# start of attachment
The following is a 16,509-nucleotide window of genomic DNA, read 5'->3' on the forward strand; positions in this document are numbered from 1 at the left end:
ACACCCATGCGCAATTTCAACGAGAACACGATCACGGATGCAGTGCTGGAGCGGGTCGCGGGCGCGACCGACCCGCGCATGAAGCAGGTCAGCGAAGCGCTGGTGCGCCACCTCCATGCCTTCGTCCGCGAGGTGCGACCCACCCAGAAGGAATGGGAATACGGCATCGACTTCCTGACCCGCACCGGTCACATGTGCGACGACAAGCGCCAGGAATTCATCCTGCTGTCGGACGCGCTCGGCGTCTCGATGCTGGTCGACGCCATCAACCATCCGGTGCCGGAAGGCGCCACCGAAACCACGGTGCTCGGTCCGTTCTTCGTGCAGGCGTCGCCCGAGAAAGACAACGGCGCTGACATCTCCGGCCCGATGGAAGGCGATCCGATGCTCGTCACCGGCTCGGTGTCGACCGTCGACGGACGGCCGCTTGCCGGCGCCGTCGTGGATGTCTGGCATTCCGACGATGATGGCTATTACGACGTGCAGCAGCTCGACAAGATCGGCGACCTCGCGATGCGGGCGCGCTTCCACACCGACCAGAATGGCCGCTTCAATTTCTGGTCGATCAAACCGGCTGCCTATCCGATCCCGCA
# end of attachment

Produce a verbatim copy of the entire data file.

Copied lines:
The following is a 16,509-nucleotide window of genomic DNA, read 5'->3' on the forward strand; positions in this document are numbered from 1 at the left end:
ACACCCATGCGCAATTTCAACGAGAACACGATCACGGATGCAGTGCTGGAGCGGGTCGCGGGCGCGACCGACCCGCGCATGAAGCAGGTCAGCGAAGCGCTGGTGCGCCACCTCCATGCCTTCGTCCGCGAGGTGCGACCCACCCAGAAGGAATGGGAATACGGCATCGACTTCCTGACCCGCACCGGTCACATGTGCGACGACAAGCGCCAGGAATTCATCCTGCTGTCGGACGCGCTCGGCGTCTCGATGCTGGTCGACGCCATCAACCATCCGGTGCCGGAAGGCGCCACCGAAACCACGGTGCTCGGTCCGTTCTTCGTGCAGGCGTCGCCCGAGAAAGACAACGGCGCTGACATCTCCGGCCCGATGGAAGGCGATCCGATGCTCGTCACCGGCTCGGTGTCGACCGTCGACGGACGGCCGCTTGCCGGCGCCGTCGTGGATGTCTGGCATTCCGACGATGATGGCTATTACGACGTGCAGCAGCTCGACAAGATCGGCGACCTCGCGATGCGGGCGCGCTTCCACACCGACCAGAATGGCCGCTTCAATTTCTGGTCGATCAAACCGGCTGCCTATCCGATCCCGCA